Puget blue (Icaricia icarioides blackmorei)

Close up of a Puget Blue butterfly open winged and on a lupine plant.
Puget blue female on a lupine plant (Rod Gilbert)
Close up of a Puget Blue butterfly close-winged and on a lupine plant.
Puget blue on a lupine plant (Rod Gilbert)
View of a Puget blue male on a flowering lupine
Puget blue male on flowering lupine (Rachel Bonoan - Creative Commons License 2.0)
Category: Butterflies and moths
Common names: Blackmore's blue
Ecosystems: Westside prairie
State status: Candidate
If you see this species, please share your observation using the WDFW wildlife reporting form. Providing detailed information such as a photo and exact coordinates will improve the confidence and value of this observation to WDFW species conservation and management.

The population of the Puget blue  in Washington is low and is considered to have a declining trend. This lycaenid butterfly species is recognized as a state "Species of Greatest Conservation Need" due to its rare and restricted hostplants [food for caterpillars (larvae)] and habitat types, small number of isolated populations, highly limited range and distribution, and threats to its habitat.

Research is needed on this species to understand its life history and quantify specific habitat requirements including vegetation structure, food plant size and density, and key habitat features.

Description and Range

Physical description

The Lycaenidae butterfly family consists of small and often brightly colored species with the common names: copper, hairstreak, elfin, and blue. The upperside of the wings of the male Puget blue is blue but is brownish on the female. The underside of the hind wing of each has indistinct black spots with fuzzy white halos; typically some spots are only white halos.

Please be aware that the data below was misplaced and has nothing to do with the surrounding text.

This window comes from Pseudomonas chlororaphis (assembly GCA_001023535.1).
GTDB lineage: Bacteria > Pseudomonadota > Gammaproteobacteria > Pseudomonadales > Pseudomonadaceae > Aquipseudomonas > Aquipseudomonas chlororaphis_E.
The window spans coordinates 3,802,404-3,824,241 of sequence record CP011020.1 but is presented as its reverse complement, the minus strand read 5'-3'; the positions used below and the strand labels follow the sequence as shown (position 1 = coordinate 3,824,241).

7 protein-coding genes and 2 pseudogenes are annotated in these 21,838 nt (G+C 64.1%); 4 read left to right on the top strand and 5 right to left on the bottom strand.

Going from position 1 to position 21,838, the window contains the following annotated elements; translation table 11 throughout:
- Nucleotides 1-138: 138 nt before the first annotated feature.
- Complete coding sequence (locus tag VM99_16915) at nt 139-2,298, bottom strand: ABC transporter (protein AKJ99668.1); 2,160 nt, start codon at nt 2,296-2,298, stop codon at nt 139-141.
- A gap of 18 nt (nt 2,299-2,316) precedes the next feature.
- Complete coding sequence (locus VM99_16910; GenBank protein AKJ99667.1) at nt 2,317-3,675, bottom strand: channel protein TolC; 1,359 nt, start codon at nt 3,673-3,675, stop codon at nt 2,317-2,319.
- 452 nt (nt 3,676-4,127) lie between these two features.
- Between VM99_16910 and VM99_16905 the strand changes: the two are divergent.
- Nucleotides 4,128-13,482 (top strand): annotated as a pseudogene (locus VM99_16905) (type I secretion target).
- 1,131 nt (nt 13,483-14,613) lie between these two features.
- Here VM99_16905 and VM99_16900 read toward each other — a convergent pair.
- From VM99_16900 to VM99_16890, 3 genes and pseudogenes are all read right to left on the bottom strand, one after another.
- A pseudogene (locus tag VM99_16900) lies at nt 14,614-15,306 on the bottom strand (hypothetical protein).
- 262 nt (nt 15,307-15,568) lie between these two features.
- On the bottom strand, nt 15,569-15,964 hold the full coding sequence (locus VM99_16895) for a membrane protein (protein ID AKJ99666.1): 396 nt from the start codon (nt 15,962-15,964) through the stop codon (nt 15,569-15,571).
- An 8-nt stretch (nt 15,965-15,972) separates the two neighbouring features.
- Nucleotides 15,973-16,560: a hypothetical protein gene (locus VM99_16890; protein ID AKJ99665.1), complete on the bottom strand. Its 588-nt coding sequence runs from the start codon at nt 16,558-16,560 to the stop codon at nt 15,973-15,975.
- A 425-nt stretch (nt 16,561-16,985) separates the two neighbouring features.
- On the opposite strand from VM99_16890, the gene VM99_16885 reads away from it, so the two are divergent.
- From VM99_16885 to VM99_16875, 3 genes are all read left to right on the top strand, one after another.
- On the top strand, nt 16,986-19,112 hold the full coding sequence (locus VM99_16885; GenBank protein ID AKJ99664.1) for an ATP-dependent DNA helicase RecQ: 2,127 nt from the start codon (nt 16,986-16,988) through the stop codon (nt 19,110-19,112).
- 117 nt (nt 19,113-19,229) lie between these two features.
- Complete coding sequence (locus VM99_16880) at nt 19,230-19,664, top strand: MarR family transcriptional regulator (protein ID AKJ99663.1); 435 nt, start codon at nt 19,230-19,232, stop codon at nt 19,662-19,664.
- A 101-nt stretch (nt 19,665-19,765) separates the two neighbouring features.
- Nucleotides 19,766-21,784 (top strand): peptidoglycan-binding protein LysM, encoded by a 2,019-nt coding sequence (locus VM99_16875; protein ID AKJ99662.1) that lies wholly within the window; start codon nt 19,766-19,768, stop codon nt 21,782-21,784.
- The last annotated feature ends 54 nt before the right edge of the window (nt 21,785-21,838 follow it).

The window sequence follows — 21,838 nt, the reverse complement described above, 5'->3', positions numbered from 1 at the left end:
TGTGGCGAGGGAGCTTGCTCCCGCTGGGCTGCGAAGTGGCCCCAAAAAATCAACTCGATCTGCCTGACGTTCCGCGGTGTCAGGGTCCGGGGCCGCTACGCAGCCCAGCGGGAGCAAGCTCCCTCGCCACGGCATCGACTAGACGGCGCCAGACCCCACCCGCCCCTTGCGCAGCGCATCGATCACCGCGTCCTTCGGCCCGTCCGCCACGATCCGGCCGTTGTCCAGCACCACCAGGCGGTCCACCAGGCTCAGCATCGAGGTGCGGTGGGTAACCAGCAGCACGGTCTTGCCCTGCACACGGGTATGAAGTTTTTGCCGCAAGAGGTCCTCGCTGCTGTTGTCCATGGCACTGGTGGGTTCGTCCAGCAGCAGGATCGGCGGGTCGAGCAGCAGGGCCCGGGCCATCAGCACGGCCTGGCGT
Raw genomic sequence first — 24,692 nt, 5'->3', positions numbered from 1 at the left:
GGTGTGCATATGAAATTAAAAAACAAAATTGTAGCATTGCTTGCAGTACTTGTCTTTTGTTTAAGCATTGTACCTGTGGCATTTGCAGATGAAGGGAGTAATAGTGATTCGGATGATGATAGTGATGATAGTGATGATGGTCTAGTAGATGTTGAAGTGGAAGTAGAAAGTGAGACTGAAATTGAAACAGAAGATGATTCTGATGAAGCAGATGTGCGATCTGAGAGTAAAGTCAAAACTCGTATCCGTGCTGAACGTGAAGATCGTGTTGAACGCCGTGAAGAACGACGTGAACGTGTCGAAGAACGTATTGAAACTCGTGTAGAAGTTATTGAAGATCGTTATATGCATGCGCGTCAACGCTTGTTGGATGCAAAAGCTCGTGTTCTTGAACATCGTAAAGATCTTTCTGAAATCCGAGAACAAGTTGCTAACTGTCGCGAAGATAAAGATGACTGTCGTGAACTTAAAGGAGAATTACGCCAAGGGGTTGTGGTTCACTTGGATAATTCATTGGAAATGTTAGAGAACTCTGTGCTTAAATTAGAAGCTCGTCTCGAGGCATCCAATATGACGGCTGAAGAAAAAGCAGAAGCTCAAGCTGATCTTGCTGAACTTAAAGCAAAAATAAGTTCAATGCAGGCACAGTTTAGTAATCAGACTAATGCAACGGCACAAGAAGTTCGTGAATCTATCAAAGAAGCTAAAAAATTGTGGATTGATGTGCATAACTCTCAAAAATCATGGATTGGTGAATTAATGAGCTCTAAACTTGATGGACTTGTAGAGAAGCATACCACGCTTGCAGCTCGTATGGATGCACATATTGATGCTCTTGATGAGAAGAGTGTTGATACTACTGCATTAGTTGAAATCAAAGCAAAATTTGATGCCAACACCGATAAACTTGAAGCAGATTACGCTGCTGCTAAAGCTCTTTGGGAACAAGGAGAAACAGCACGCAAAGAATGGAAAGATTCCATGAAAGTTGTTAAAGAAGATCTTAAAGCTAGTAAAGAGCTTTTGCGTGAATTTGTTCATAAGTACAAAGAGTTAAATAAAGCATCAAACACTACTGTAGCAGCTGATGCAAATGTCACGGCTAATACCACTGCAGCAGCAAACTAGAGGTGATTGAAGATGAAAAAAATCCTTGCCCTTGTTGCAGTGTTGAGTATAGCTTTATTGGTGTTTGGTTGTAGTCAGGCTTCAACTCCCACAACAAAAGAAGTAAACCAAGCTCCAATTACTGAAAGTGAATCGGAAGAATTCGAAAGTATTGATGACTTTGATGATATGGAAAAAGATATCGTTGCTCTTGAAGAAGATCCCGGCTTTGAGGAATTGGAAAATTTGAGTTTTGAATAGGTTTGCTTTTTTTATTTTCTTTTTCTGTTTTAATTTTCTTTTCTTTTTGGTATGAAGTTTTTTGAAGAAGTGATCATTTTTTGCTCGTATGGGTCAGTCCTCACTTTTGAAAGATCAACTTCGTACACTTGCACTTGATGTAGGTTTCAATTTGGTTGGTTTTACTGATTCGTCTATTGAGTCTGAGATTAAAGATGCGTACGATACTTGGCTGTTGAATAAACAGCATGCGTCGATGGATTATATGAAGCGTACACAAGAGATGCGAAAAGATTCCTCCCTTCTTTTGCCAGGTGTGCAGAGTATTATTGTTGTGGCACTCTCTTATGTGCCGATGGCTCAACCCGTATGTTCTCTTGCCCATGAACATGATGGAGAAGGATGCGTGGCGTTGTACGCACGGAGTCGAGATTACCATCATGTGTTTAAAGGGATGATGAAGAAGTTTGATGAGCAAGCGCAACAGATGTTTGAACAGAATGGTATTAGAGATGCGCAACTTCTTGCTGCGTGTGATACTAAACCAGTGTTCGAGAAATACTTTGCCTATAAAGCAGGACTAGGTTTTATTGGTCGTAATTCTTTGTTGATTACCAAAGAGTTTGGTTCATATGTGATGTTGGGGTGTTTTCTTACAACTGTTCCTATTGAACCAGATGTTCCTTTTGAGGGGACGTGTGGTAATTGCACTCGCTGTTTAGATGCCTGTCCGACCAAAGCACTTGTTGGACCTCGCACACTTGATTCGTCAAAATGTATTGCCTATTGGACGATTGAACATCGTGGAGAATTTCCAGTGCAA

Ecology and life history

The Puget blue inhabits low elevation grasslands (prairies) in south Puget Sound, and sub-alpine meadows in the Olympic Mountains. The perennial sickle-keeled lupine (Lupinus albicaulis), a herbaceous plant, is the larval host and primary adult nectar source for the Puget blue on two south Sound prairies. The butterfly’s dependence on sickle-keeled lupine limits their habitat to areas and sites that support significant patches of this plant. Broadleaf lupine (L. latifolius) is also a primary nectar plant. Density of host lupine across two Puget blue varied between years and sites from 0.08 to 0.48 plants per square yard.

Another important habitat feature is bare ground depressions where water collects and evaporates during the adult flight period; males rely on these sites to obtain minerals (puddling). There have been no studies of habitat requirements for sub-alpine Olympic Mountain Puget blue populations.

This lycaenid butterfly completes a single life cycle annually (univoltine). All lycaenids are sedentary butterflies and do not migrate; instead, the species inhabits sites year-round (as egg, larva, pupa and adult), typically moving within only a few hundred yards of their natal locations. Adults emerge from their chrysalids (pupae) during species-specific time periods; the Puget blue’s adult period is June through July. 

Both males and females feed by using their long proboscis to sip floral nectar.

Larvae are slug-like in appearance and highly camouflaged in their host species. Many lycaenid larvae engage in mutualistic relationships with ants, known as myrmecophily, which typically consists of ants tending and milking larvae, obtaining nutrition in the form of a nectar-like substance (honeydew) in the process, and also protecting larvae from predators and parasitoids; in some situations, the ants move butterfly larvae or pupae into ground chambers, including their nests. The overwintering stage varies by lycaenid species: Puget blue overwinter as larvae.

Geographic range

The distribution of the Puget blue is limited in part by a combination of its dependence on rare hostplant occurrence within rare habitat types. In Washington, its distribution and abundance in Washington is characterized by small numbers of small, isolated populations. The species' overall range is south Vancouver Island in British Columbia and eastern Olympic Mountain range and south Puget Sound region in Washington; occurrence has been documented in Clallam, Grays Harbor, Jefferson, Mason, Pierce and Thurston counties.